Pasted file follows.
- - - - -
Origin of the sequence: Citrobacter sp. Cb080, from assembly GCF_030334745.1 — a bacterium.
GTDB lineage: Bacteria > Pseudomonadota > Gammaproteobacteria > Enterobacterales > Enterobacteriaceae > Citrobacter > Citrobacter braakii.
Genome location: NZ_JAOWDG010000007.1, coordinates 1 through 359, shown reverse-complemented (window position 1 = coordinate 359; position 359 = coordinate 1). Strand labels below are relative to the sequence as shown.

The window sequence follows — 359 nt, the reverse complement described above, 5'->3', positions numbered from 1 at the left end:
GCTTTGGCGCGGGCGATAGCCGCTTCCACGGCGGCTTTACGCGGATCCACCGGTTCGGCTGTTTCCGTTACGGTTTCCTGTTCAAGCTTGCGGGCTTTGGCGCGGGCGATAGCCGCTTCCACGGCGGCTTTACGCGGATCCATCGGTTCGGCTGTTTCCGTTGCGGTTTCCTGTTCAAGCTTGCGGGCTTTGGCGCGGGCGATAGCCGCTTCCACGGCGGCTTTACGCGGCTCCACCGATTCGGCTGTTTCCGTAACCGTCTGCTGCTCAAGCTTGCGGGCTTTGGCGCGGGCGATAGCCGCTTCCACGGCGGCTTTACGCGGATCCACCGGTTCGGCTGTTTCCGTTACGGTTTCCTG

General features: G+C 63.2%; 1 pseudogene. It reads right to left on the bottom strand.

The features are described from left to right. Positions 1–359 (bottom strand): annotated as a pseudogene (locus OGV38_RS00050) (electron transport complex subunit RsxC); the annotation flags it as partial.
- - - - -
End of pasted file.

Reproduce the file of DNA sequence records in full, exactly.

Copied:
Origin of the sequence: Citrobacter sp. Cb080, from assembly GCF_030334745.1 — a bacterium.
GTDB lineage: Bacteria > Pseudomonadota > Gammaproteobacteria > Enterobacterales > Enterobacteriaceae > Citrobacter > Citrobacter braakii.
Genome location: NZ_JAOWDG010000007.1, coordinates 1 through 359, shown reverse-complemented (window position 1 = coordinate 359; position 359 = coordinate 1). Strand labels below are relative to the sequence as shown.

The window sequence follows — 359 nt, the reverse complement described above, 5'->3', positions numbered from 1 at the left end:
GCTTTGGCGCGGGCGATAGCCGCTTCCACGGCGGCTTTACGCGGATCCACCGGTTCGGCTGTTTCCGTTACGGTTTCCTGTTCAAGCTTGCGGGCTTTGGCGCGGGCGATAGCCGCTTCCACGGCGGCTTTACGCGGATCCATCGGTTCGGCTGTTTCCGTTGCGGTTTCCTGTTCAAGCTTGCGGGCTTTGGCGCGGGCGATAGCCGCTTCCACGGCGGCTTTACGCGGCTCCACCGATTCGGCTGTTTCCGTAACCGTCTGCTGCTCAAGCTTGCGGGCTTTGGCGCGGGCGATAGCCGCTTCCACGGCGGCTTTACGCGGATCCACCGGTTCGGCTGTTTCCGTTACGGTTTCCTG

General features: G+C 63.2%; 1 pseudogene. It reads right to left on the bottom strand.

The features are described from left to right. Positions 1–359 (bottom strand): annotated as a pseudogene (locus OGV38_RS00050) (electron transport complex subunit RsxC); the annotation flags it as partial.